The Slender Card Game
2 to 4 players. Players take the role of investigators looking into the legend of the Slender Man. In the first half of the game, players are using cards to perform their investigation, gaining information and confidence in themselves, tracked with Will Points. But the more you investigate the Slender Man, the more you draw him to you. At some point in the game, the Slender Man card will appear. In this second half of the game, players now must do whatever they can to escape the Slender Man. They are now playing cards to resist his drain of Will Points, or cause the other players to lose theirs.
The game is played with a special deck of 2.5 inch by 5 inch cards, each split into two halves, light and dark. The light half is used to play the first part of the game. After the Slender Man arrives, the cards are turned 180 degrees and the remainder of the game is played using the dark half. When you run out of Will Points, the Slender Man gets you, and you continue playing only to drain the remaining players. The last player left with Will points escapes the Slender Man and wins.
At the start of each game, each player selects a specific themed character deck (6 or more are available, only 4 will be used in each game). These 4 character decks are then shuffled together to make the game deck. Any player may use any character’s card when it is drawn, but if a player uses a card from their own character they will gain some kind of bonus specific to that card. After the Slender Man card appears, the Slender Man deck is shuffled into the remaining game deck, and play continues to the end.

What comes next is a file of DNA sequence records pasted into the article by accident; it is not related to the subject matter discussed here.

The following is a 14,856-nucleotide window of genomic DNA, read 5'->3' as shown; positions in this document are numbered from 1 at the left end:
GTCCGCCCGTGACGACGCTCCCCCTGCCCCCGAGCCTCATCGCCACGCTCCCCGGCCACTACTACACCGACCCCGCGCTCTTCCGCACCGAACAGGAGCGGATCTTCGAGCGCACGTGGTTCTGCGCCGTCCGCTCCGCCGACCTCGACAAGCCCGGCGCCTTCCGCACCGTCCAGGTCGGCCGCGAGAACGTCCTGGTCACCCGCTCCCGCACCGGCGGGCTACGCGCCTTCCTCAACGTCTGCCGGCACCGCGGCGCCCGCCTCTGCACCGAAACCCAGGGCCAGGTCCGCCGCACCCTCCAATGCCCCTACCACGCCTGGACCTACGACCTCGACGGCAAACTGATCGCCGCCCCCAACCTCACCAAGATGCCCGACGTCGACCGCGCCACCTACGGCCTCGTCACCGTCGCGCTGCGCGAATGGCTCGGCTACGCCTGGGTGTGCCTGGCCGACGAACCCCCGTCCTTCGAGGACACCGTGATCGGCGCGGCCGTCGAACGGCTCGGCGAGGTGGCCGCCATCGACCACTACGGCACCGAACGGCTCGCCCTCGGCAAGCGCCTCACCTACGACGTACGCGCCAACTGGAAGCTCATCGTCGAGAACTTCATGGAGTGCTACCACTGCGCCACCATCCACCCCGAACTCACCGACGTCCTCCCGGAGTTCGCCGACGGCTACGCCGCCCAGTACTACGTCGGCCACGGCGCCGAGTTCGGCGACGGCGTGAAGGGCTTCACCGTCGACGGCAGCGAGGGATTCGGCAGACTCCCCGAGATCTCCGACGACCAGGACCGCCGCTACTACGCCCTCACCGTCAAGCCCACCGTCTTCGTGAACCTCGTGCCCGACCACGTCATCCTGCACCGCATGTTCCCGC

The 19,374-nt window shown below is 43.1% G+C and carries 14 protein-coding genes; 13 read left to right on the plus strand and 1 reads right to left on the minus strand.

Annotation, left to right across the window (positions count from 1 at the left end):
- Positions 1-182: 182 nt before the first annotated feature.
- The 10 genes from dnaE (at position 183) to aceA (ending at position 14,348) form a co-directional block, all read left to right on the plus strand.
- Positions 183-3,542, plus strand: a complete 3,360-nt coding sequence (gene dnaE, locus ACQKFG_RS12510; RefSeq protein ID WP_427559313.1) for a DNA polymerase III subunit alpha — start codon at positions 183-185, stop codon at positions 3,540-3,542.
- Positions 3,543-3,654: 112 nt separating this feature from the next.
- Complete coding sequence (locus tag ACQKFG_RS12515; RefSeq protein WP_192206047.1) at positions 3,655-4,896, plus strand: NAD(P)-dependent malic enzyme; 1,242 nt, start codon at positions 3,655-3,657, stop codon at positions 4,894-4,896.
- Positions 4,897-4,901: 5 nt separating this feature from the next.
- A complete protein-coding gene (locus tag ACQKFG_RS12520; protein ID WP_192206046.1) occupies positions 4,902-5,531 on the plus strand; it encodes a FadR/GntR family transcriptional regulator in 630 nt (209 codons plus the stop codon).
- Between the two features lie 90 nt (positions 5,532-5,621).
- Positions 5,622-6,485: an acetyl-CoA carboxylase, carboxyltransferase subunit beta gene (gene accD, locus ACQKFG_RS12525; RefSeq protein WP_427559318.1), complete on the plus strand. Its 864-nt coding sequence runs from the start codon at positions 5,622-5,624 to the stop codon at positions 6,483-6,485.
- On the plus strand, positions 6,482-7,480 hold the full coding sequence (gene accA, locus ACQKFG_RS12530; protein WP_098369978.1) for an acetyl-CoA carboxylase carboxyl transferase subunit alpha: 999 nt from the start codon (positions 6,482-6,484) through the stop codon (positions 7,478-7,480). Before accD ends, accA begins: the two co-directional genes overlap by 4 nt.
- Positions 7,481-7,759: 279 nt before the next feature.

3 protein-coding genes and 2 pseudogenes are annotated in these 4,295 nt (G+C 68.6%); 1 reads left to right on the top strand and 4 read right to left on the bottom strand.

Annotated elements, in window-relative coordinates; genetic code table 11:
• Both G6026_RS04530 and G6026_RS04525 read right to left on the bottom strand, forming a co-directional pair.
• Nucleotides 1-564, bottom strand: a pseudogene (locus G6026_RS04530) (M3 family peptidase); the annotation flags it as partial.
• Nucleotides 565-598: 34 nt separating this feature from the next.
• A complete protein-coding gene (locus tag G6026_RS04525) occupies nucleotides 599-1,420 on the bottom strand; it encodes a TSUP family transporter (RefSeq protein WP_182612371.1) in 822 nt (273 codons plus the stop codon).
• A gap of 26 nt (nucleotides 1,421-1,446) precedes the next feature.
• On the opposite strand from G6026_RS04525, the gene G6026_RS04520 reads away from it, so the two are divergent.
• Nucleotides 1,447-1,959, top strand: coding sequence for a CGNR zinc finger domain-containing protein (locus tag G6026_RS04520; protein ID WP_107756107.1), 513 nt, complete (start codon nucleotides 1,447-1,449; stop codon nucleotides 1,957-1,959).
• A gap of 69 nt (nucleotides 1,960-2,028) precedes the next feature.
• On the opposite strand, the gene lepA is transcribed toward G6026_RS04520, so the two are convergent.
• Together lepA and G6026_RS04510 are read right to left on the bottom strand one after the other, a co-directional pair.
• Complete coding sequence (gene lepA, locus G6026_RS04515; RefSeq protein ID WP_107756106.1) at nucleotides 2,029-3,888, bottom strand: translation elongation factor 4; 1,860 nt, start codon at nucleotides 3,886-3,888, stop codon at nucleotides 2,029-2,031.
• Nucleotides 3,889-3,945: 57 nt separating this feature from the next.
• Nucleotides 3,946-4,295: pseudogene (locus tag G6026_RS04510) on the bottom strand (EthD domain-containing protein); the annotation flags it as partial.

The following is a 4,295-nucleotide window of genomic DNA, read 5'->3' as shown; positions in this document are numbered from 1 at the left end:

Additional note from Rob:
Hey everyone! Thanks for reading this overview of the Slender Card Game that I pitched on Episode 25 of Building the Game! Since we recorded that episode I’ve been doing more research into the Slender Man, and just before the episode posted I found this article:
You should read it because it is fascinating. But in a nutshell, it’s discussing an independent Slender Man themed computer game that is having legal issues. It’s easy to forget in our modern age of information freely available on the internet that things like this are not simply created out of nowhere. The Slender Man was a character invented by a specific individual. That individual owns that Intellectual Property. Therefore if you use that IP without his permission, you are risking legal action. In general it sounds like the creator of the Slender Man isn’t interested in taking legal action against anyone, which is an honorable thing for him to say. But nevertheless, I don’t want to go anywhere near issues like that. There is too much risk for an independent designer and developer like me.
“But Rob, what about your Frankenstein game?” That’s a great question. Lots of people think that Universal Studios owns Frankenstein. They don’t. The Monster from Mary Shelley’s original Frankenstein novel is in the public domain, as is his creator, Victor Frankenstein. What Universal owns is all of the characters they created for their series of movies, and the design of the Monster that they created. Take a look at this article for more information:
It can be a tricky thing, but Frankenstein is technically safe. Still, the lesson I’ve learned from this is to focus on my own new ideas and new characters for everything I work on in the future. It’s the safer and cleaner route to take.